As professional developers we apply many disciplines to help ourselves deliver code that is reasonably well-designed and bug-free. I have been an adherent and practitioner of Test Driven Development (TDD) for many years and it is a discipline that has served me well. However when using languages that take a functional approach : such as Scala or Clojure - I have had to re-evaluate the way I apply certain disciplines like TDD.
The REPL - getting things done … fast.
Scala and Clojure are almost polar opposites when it comes to complexity, syntax, typing and style but they embrace many of the things that make functional programming a joy : an emphasis on values, referential transparency, persistent data-structures and other goodies like being able to form processing pipelines that yield computations and/or transformations of data.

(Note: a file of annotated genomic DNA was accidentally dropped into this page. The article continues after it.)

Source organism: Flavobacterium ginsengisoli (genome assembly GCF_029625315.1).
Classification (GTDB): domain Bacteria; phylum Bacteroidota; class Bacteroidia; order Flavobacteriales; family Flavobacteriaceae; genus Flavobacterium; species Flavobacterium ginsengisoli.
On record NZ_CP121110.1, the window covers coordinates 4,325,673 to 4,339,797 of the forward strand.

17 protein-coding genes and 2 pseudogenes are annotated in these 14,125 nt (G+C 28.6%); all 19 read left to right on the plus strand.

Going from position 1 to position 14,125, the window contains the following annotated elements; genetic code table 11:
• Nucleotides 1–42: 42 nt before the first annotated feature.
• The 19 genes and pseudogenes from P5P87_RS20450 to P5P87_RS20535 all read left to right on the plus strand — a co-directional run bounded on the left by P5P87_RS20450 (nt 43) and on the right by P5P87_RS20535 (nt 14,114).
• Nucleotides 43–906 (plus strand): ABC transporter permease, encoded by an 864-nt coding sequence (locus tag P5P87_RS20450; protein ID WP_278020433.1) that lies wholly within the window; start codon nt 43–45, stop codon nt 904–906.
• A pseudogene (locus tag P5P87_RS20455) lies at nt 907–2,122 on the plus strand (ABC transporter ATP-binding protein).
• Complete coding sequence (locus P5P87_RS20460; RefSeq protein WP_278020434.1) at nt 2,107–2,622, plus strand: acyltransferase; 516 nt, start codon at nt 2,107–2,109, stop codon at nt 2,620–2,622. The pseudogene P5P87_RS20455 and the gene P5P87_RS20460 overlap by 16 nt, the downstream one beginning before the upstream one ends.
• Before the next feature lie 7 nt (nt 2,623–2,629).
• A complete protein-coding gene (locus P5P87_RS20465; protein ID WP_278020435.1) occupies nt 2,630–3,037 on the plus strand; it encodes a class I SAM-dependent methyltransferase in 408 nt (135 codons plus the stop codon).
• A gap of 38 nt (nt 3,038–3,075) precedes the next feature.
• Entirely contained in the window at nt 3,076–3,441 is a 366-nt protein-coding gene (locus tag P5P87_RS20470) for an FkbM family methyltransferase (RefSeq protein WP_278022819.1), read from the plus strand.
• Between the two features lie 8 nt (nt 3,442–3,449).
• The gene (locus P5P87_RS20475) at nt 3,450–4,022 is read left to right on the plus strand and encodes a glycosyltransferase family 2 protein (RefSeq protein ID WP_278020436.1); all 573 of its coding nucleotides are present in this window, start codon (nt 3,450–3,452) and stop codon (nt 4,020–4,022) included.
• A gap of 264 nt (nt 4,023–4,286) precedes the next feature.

These languages also have something else in common with pretty much all of the ‘functional languages’ out there : The Read Eval Print Loop or REPL
A REPL is a rather simple but indispensable tool that helps us experiment and get quick feedback on ideas we want to explore and test without a cumbersome IDE. With the REPL we can break down a problem into steps and quickly and iteratively build up those steps into a solution. The rest of the article is going to explore the idea of using the REPL to drive out the details of a given problem.
A little setup before we launch into the deep
If you have java installed and would like to try the following examples your self please download and install the Scala REPL.
If you prefer pretty printing and syntax highlighting you can try Ammonite.
If you have Scala installed just fire-up the REPL at the command line like so: